Hilder HHJ confirmed that ‘general authority’ of a property and affairs Deputyship order does not encompass seeking advice or other steps preliminary to litigation in respect of welfare issues; it does encompass making an application to the Court of Protection for further directions /specific authority in respect of welfare issues [54.6]. It also does not encompass steps in contemplation of an appeal against the decision of an Education, Health and Care Plan [54.8(b)].Professionals are concerned about delays at the court when obtaining this authority and the specific repercussions of this case concerning the recovery of legal costs. Hilder HHJ advised that, if circumstances arise where the protection of the Protected Party’s interests requires action to be taken so urgently that prior authority to litigate cannot reasonably be obtained, a Deputy proceeds at risk as to costs but may make a retrospective application for authority to recover costs from the Protected Party’s funds. There is no presumption that such application will be granted – each application will be considered on its merits [55].The concern of the potential conflict of interest when the Deputy instructs his own firm to carry out legal tasks is not a new issue, but one which has finally been clearly addressed in this judgment. Hilder HHJ confirmed that the Deputy must take ‘special measures’, including:

  1. the Deputy may seek prior authority [56.7(a) – (e)];
  2. the Deputy is required to seek – in a manner which is proportionate to the magnitude of the costs involved and the importance of the issue – three quotations from appropriate providers (including one from his own firm), and determine where to give instructions in the best interests of the Protected Party [paragraph 56.7(f)(i)];
  3. the Deputy must seek prior authority from the Court if the anticipated costs exceed £2 000 + VAT;
  4. the Deputy must clearly set out any legal fees incurred in the account to the Public Guardian and append the notes of the decision-making process to the return [56.7(f)(iv)].

Hilder HHJ further advised that specific authority is required to use the Protected Party’s funds to pay a third party’s legal costs, even if those costs relate to litigation for the benefit of the Protected Party [paragraph 57].Finally, if the Protected Party has capacity to give instructions for particular work, he will also have capacity to agree the costs of that work [59].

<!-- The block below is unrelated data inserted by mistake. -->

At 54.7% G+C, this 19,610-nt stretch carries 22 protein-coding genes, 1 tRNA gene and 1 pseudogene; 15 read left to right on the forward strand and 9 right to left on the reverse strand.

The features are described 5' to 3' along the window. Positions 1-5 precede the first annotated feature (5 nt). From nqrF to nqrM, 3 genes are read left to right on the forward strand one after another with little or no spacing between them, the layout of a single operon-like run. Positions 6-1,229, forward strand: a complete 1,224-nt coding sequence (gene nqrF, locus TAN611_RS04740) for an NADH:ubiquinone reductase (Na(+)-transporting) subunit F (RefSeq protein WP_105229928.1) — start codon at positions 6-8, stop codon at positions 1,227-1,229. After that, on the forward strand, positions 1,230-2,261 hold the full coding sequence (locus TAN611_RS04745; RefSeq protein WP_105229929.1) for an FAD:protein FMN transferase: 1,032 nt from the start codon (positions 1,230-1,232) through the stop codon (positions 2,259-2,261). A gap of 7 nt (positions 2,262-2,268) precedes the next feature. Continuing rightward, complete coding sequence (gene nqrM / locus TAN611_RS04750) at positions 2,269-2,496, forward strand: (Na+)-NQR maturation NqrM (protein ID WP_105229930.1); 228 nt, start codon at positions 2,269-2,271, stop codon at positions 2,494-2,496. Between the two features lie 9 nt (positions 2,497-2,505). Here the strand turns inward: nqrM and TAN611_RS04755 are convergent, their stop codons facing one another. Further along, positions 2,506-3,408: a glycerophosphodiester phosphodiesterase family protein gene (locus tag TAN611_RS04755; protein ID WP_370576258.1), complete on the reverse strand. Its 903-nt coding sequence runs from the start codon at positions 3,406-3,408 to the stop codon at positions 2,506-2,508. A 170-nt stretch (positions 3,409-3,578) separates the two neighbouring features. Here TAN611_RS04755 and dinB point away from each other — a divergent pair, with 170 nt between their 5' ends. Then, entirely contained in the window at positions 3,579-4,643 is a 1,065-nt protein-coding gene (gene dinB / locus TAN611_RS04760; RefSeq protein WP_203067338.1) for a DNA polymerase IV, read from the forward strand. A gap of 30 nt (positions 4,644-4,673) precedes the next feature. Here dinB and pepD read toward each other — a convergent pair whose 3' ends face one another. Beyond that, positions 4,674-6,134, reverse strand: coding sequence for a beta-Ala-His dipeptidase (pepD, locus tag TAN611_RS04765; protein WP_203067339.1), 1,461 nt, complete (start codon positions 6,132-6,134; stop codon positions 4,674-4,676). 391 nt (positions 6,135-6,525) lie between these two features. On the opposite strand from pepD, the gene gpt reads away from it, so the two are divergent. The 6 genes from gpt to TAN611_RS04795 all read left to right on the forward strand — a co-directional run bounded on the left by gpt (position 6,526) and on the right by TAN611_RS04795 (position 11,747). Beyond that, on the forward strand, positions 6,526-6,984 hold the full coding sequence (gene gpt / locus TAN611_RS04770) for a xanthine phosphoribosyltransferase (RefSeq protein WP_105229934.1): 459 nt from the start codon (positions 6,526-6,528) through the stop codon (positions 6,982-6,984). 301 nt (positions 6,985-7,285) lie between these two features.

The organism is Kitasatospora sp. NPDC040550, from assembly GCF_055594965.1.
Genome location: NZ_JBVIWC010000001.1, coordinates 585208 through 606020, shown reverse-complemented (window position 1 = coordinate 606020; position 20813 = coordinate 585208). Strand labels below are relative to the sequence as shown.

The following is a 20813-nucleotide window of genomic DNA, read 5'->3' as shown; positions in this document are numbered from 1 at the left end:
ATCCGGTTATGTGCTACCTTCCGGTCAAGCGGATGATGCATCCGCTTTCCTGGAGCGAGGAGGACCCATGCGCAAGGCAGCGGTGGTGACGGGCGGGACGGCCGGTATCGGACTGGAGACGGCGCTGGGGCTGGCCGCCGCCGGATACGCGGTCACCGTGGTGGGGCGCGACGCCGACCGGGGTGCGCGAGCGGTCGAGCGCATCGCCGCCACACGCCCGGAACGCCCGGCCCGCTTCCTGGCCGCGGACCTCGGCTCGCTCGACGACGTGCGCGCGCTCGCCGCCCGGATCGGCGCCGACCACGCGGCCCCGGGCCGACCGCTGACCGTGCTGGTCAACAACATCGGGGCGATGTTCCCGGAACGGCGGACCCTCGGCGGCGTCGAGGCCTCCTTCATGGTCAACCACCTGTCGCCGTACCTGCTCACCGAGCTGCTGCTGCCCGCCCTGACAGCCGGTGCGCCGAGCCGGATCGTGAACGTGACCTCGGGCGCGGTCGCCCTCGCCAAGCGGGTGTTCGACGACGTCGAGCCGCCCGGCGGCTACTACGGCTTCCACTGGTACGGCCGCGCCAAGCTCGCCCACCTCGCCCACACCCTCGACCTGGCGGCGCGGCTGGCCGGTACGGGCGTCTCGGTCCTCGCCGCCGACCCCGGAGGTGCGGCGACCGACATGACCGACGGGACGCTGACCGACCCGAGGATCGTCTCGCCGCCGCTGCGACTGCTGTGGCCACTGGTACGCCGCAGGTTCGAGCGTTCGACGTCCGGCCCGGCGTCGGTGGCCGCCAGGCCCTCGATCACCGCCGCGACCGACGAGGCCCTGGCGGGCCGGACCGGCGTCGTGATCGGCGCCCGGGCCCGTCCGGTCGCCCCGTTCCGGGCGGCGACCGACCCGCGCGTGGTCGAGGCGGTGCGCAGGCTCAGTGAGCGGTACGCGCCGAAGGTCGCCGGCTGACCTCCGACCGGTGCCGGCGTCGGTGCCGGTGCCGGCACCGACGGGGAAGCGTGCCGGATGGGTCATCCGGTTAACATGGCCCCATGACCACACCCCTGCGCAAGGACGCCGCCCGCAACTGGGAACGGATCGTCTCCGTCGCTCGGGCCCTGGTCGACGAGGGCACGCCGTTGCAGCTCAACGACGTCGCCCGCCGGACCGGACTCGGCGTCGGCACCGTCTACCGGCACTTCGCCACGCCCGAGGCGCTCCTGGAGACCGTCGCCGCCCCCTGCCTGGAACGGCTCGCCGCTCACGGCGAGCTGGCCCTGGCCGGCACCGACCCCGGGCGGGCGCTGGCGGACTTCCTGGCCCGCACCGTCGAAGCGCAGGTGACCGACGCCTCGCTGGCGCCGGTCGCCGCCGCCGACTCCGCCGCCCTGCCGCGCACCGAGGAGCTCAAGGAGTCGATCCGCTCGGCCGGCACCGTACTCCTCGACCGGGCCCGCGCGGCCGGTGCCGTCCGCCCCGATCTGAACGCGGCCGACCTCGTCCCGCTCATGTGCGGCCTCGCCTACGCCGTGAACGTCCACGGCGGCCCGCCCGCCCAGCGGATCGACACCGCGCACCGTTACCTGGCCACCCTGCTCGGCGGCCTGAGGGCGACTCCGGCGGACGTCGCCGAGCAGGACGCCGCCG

Hilder HHJ agreed that, in the three cases, the Deputies’ decisions to litigate were justified. Therefore, authority should be retrospectively granted to them. However, Deputies should not take this ruling to mean that authorisation will be granted after the event on other occasions. Judge Hilder stated that “appropriate authorisation should be secured in advance” due to the significant costs incurred in litigation (62.6). This judgment is significant in Court of Protection, providing clarity on litigation proceedings and referrals in house. It is a meaningful change for professional Deputies and we are yet to see the practical repercussions of the judgment. Where a Deputy is currently conducting litigation or will potentially be conducting litigation, we advise to apply to the Court to secure appropriate authorisation, as there is no guarantee that authorisation will be granted retrospectively. Whilst we have always recommended this, it is now essential that professionals obtain quotes from both internal and external practitioners when looking to obtain legal advice in another area of expertise, in order to justify the decision. This must be properly documented to avoid scrutiny in future. If Deputies do not adhere to the new processes in this case, there will be substantial costs repercussions.

Brian Ferry is an Associate in the Costs and Litigation Funding Department at Clarion Solicitors. You can contact him at and 07741 663809 or the Clarion Costs Team on 0113 246 0622.